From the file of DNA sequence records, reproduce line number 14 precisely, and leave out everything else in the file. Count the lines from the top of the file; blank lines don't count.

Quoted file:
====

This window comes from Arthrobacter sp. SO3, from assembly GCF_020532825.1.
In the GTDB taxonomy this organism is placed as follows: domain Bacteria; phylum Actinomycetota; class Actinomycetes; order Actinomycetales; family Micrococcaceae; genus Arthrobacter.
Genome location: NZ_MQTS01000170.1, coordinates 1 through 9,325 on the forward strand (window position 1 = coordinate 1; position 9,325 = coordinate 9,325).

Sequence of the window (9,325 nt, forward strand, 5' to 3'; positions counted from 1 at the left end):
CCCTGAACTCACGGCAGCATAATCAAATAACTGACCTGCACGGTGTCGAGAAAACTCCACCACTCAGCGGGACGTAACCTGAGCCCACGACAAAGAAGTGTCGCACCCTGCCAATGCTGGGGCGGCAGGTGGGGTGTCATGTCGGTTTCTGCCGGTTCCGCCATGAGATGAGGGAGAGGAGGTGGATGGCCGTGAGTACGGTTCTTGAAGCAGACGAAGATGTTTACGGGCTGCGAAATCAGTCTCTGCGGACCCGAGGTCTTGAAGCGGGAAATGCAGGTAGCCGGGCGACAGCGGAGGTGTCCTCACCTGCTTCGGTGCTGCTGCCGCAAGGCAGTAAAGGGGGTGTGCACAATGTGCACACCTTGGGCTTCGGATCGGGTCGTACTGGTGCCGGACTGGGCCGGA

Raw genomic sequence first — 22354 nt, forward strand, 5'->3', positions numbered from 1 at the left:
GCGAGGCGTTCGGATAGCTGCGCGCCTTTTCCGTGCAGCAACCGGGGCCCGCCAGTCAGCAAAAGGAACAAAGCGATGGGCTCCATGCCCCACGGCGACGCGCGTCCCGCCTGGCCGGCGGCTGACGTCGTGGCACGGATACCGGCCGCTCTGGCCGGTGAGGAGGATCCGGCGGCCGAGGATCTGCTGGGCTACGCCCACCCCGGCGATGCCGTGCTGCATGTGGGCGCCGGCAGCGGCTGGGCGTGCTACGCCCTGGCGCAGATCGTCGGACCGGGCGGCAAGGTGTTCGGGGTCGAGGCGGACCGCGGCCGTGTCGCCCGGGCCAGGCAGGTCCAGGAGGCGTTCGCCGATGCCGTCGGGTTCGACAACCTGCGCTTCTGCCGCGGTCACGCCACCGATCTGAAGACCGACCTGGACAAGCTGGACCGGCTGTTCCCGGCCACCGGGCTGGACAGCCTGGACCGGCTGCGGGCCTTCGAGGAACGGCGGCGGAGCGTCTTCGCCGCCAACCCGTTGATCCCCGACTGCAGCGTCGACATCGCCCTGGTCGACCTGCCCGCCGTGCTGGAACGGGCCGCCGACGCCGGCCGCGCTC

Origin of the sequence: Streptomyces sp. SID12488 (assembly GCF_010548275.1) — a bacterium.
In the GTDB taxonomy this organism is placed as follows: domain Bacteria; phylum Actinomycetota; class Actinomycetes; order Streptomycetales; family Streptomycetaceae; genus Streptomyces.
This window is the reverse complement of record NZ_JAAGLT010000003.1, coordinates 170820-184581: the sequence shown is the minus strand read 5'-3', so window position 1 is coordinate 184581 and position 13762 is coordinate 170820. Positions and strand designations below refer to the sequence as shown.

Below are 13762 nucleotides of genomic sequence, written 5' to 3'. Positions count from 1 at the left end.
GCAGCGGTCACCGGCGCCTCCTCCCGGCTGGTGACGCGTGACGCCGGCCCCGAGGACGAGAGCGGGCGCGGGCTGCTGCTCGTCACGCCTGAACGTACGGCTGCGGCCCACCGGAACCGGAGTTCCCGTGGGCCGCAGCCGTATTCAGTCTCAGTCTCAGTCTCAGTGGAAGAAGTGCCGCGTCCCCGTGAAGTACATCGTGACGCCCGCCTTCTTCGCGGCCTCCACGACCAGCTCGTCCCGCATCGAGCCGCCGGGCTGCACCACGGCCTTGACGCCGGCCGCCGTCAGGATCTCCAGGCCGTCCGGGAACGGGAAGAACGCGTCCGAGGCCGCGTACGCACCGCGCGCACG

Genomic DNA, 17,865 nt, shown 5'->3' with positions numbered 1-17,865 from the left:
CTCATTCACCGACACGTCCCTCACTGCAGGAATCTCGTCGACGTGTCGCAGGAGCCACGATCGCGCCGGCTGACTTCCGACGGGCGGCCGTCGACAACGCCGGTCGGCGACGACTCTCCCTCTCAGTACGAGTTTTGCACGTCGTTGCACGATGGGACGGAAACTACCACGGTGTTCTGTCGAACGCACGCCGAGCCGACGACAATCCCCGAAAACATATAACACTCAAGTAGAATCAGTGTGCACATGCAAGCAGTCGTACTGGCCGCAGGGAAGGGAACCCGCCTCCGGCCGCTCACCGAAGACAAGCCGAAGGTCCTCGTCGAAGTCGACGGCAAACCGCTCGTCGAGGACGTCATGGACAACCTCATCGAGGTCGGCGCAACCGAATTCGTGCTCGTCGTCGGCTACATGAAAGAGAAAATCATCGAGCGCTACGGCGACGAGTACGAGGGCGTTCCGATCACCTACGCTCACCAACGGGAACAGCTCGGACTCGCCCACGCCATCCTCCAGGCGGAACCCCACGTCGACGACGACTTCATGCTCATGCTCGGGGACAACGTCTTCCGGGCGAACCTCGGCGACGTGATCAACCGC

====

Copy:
CTCATTCACCGACACGTCCCTCACTGCAGGAATCTCGTCGACGTGTCGCAGGAGCCACGATCGCGCCGGCTGACTTCCGACGGGCGGCCGTCGACAACGCCGGTCGGCGACGACTCTCCCTCTCAGTACGAGTTTTGCACGTCGTTGCACGATGGGACGGAAACTACCACGGTGTTCTGTCGAACGCACGCCGAGCCGACGACAATCCCCGAAAACATATAACACTCAAGTAGAATCAGTGTGCACATGCAAGCAGTCGTACTGGCCGCAGGGAAGGGAACCCGCCTCCGGCCGCTCACCGAAGACAAGCCGAAGGTCCTCGTCGAAGTCGACGGCAAACCGCTCGTCGAGGACGTCATGGACAACCTCATCGAGGTCGGCGCAACCGAATTCGTGCTCGTCGTCGGCTACATGAAAGAGAAAATCATCGAGCGCTACGGCGACGAGTACGAGGGCGTTCCGATCACCTACGCTCACCAACGGGAACAGCTCGGACTCGCCCACGCCATCCTCCAGGCGGAACCCCACGTCGACGACGACTTCATGCTCATGCTCGGGGACAACGTCTTCCGGGCGAACCTCGGCGACGTGATCAACCGC